Structure: 0


Critique Overall, the scene is well-written and conveys the tense dynamic between the two characters. It effectively establishes the power struggle between Irving and Rosalyn, and their complicated relationship.

However, there are a few areas for improvement. Firstly, there is a lack of visual description in the scene, which could make it more engaging to watch on screen. For example, there could be more detail about the bedroom setting, or the characters' body language and facial expressions.

Additionally, some of the dialogue feels repetitive and could benefit from trimming or rephrasing to make it more concise and impactful. For example, the back-and-forth about the fire and Rosalyn's anxiety could be condensed to one exchange.

Finally, the scene could benefit from a clearer sense of what the characters want and are trying to achieve. While their conflicting desires are evident, it's not entirely clear what each of them is working towards in the scene, or how they plan to achieve it.

Overall, while the scene has some areas for improvement, it effectively conveys the tensions and complexities of the characters' relationship.
Suggestions Here are a few suggestions for improving the scene:

1. Clarify the conflict: At the start of the scene, it's not entirely clear what the issue is between Irving and Rosalyn. Is it the fire she caused? Their marriage in general? Anxiety and depression? By establishing the central conflict more clearly at the beginning of the scene, the audience will have a stronger sense of what's at stake.

2. Show, don't tell: Rosalyn tells Irving that they fell madly in love, but we never see that love on screen. Consider adding a flashback or montage that shows their courtship, so the audience can understand why they're together in the first place.

3. Maintain consistent tone: The scene bounces between serious and comedic moments (e.g. Rosalyn shedding her muumuu to reveal a leotard), which can be confusing for the audience. Try to establish a consistent tone throughout the scene to help the audience stay emotionally engaged.

4. Use setting to add context: It's not clear where Irving and Rosalyn are in their relationship - are they newlyweds? Long-time partners? By using setting cues (e.g. wedding photos on the wall, empty champagne bottles, etc.), the audience can understand the context of their relationship and how it's evolved over time.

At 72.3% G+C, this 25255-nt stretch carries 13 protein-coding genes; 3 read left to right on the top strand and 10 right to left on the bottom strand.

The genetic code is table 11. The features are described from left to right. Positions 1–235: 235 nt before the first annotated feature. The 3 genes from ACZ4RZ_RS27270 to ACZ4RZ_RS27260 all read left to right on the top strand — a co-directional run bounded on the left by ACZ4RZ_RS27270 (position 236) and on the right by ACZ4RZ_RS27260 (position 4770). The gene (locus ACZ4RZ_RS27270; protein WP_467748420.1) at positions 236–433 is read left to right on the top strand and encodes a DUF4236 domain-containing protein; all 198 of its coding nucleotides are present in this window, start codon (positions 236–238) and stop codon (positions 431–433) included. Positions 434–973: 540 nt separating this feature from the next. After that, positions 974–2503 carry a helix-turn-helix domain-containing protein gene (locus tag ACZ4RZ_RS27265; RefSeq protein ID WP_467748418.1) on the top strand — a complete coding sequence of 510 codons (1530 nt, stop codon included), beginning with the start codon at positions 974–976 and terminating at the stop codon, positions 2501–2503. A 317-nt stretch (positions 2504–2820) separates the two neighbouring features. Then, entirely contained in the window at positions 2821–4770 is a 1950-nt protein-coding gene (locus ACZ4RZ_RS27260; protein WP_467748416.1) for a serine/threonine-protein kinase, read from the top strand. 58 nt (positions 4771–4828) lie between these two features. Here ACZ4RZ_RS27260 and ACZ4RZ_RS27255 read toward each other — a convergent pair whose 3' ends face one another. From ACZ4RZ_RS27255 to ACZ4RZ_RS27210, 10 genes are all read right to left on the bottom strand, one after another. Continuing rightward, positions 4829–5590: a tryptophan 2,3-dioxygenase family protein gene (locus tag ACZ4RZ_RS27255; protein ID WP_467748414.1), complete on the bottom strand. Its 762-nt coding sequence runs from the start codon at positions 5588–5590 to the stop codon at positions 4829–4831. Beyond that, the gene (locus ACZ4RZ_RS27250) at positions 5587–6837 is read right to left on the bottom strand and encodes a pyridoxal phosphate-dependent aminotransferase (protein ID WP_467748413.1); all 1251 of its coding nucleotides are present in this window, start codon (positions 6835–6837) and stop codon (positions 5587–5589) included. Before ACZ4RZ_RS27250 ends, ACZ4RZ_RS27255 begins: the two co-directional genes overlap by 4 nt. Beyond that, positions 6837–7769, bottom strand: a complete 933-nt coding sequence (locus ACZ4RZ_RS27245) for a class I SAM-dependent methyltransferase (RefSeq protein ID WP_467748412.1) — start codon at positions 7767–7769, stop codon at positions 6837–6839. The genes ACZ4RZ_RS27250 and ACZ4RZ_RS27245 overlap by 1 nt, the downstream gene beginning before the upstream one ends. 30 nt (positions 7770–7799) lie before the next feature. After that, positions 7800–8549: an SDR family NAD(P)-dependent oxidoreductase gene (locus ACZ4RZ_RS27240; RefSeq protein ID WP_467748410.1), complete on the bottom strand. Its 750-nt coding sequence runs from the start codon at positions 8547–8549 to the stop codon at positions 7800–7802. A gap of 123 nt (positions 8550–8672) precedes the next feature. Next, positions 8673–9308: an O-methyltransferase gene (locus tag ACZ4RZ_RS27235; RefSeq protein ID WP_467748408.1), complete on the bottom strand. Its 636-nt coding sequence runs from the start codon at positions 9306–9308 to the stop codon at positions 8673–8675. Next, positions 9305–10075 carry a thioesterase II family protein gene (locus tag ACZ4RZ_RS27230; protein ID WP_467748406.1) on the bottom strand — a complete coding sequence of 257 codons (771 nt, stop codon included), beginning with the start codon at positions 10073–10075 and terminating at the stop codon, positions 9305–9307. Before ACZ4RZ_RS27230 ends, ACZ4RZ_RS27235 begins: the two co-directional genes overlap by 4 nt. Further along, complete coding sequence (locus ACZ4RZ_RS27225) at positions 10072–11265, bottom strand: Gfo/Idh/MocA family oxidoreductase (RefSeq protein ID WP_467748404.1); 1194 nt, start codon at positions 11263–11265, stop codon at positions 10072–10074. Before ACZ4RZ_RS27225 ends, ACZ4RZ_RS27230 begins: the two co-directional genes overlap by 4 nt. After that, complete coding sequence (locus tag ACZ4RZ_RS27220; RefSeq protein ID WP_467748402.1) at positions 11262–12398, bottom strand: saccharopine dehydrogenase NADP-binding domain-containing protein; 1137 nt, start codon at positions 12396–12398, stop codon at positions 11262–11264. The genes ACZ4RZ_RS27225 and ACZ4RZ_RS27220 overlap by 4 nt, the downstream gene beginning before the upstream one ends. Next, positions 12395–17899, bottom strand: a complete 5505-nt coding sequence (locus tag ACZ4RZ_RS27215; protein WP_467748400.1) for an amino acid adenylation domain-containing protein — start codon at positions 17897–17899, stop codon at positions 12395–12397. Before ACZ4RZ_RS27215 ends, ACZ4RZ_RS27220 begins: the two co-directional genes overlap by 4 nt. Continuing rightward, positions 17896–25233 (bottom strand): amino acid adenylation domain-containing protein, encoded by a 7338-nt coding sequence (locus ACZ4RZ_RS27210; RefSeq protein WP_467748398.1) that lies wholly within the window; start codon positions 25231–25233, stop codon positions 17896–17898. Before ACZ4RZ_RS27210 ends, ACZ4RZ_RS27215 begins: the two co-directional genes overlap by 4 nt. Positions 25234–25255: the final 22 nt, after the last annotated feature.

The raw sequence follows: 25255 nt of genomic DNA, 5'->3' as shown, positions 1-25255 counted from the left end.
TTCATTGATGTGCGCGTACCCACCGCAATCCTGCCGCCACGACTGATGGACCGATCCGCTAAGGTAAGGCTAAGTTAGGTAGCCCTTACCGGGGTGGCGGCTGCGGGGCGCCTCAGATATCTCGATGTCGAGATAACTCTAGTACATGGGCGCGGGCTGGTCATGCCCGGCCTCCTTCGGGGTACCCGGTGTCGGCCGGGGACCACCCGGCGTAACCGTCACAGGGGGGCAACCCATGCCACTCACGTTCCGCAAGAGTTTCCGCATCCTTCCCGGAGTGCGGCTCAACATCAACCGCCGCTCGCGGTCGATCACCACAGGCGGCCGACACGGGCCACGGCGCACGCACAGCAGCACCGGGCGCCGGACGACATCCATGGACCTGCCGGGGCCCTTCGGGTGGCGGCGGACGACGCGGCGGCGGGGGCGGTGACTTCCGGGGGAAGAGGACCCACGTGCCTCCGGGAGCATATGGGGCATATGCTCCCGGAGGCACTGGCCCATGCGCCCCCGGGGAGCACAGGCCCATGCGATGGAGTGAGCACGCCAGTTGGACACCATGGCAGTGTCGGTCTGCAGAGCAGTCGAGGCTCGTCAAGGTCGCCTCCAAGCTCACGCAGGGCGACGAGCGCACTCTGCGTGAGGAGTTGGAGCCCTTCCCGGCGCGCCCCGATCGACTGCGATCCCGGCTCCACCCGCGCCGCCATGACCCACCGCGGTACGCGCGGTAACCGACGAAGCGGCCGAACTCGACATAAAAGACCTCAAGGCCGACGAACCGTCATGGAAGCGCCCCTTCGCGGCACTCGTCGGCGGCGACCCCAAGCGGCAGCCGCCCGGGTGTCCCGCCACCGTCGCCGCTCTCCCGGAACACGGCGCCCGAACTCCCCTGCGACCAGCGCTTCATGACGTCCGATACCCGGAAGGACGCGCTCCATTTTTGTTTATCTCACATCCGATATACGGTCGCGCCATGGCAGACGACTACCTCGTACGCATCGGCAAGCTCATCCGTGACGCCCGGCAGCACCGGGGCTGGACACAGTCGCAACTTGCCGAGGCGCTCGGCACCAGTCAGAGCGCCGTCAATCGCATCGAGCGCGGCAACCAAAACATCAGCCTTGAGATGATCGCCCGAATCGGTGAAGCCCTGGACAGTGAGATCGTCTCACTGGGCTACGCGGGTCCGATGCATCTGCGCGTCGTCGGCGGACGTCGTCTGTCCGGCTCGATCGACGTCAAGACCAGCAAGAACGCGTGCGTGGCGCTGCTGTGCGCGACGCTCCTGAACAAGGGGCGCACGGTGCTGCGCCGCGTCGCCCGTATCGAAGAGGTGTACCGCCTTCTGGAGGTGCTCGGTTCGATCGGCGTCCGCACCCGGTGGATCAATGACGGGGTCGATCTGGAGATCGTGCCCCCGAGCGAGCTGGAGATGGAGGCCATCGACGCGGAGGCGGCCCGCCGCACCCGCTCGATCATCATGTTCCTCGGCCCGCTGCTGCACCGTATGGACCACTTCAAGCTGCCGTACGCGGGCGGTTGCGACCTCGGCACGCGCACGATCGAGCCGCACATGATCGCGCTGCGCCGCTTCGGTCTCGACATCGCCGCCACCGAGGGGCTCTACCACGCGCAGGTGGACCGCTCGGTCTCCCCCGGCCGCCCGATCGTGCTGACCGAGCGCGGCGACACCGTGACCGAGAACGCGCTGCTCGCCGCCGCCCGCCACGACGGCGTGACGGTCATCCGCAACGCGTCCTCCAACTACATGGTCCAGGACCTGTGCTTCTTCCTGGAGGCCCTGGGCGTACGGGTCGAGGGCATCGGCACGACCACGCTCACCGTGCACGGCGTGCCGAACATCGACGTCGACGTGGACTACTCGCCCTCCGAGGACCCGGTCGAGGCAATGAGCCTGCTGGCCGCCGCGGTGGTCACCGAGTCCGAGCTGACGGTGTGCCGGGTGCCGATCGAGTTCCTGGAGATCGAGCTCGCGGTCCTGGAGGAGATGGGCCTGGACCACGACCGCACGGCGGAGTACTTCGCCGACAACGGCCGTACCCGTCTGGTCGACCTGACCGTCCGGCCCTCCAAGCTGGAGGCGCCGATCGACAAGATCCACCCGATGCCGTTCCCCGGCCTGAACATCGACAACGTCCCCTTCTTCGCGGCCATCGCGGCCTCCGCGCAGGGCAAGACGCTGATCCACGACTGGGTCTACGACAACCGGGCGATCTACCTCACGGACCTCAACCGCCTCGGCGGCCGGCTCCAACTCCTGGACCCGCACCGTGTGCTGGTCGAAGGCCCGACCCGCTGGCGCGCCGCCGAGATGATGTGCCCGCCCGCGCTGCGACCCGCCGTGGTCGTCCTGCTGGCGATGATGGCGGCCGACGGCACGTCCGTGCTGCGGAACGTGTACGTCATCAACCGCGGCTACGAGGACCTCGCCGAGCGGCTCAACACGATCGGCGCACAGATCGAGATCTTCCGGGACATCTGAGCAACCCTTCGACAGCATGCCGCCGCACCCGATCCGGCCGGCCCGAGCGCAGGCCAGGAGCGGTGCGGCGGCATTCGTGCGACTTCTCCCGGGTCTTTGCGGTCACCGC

5. Develop Danny's character: In the final moments of the scene, Irving expresses reluctance to leave Danny behind. This suggests that Danny is an important character, but we don't yet know much about him. Consider adding a scene earlier in the script that establishes Danny's character and his relationship with Irving and Rosalyn.



Scene 9 - The Con Goes Wrong
INT. LONDON ASSOCIATES - DAY

SLOW PUSH IN FROM WIDE SHOT BEHIND NEW CLIENT/MARK, FROM THE
BACK, AS THEY SIT FACING EDITH, TO ONE SIDE, AND IRV, BEHIND
THE DESK.

CAMERA KEEPS PUSHING IN SLOWLY TOWARD THE BACK OF THE MARK’S
HEAD AS HE FACES SYD AND IRV.

WE NOW SEE THE MARK: A charismatic, mercurial, wild eyed
BUSINESSMAN “MORT PAPIERMAN” in need of a loan.

Mort’s eyes go from her knees to her eyes -- His eyes meet
Sydney’s -- he looks soulful, open. She stares at him. Irv
notices uncomfortably. He’s JEALOUS.

IRVING ROSENFELD
-- and every deal I take, I close.
However, my fee is non refundable,
just like my time.

MORT PAPIERMAN/RICHIE DIMASO
(filling out paper work)
I want to thank you very much
Irving for seeing me. Sorry I’m so
nervous.

Richie reaches for his top button to adjust it.
28.


MORT PAPIERMAN/RICHIE DIMASO (CONT’D)
Am I not buttoned?

Edith stares at him and smiles.

MORT PAPIERMAN/RICHIE DIMASO (CONT’D)
I just gotta say Mr. Rosenfeld,
that Lady Edith was very adamant
that you were top notch and --

IRVING ROSENFELD
That’s correct.

MORT PAPIERMAN/RICHIE DIMASO
I really need your help. I’m
desperate. I’ve got the Audis for
collateral and the two boats, and I
forgot to mention that I have a
little piece of real estate in Long
Island.

EDITH GREENSLY
No, you didn't mention that. Two
lunches and you never mentioned
that.

MORT PAPIERMAN/RICHIE DIMASO
Oh, I was gonna mention it and then
the guy with the hat walked in.

EDITH GREENSLY
The hat.

MORT PAPIERMAN/RICHIE DIMASO
And I forgot totally. It was the
second time we had lunch.

EDITH GREENSLY
You couldn't see his eyes. He had
no eyes. It was like, did he make
it?

MORT PAPIERMAN/RICHIE DIMASO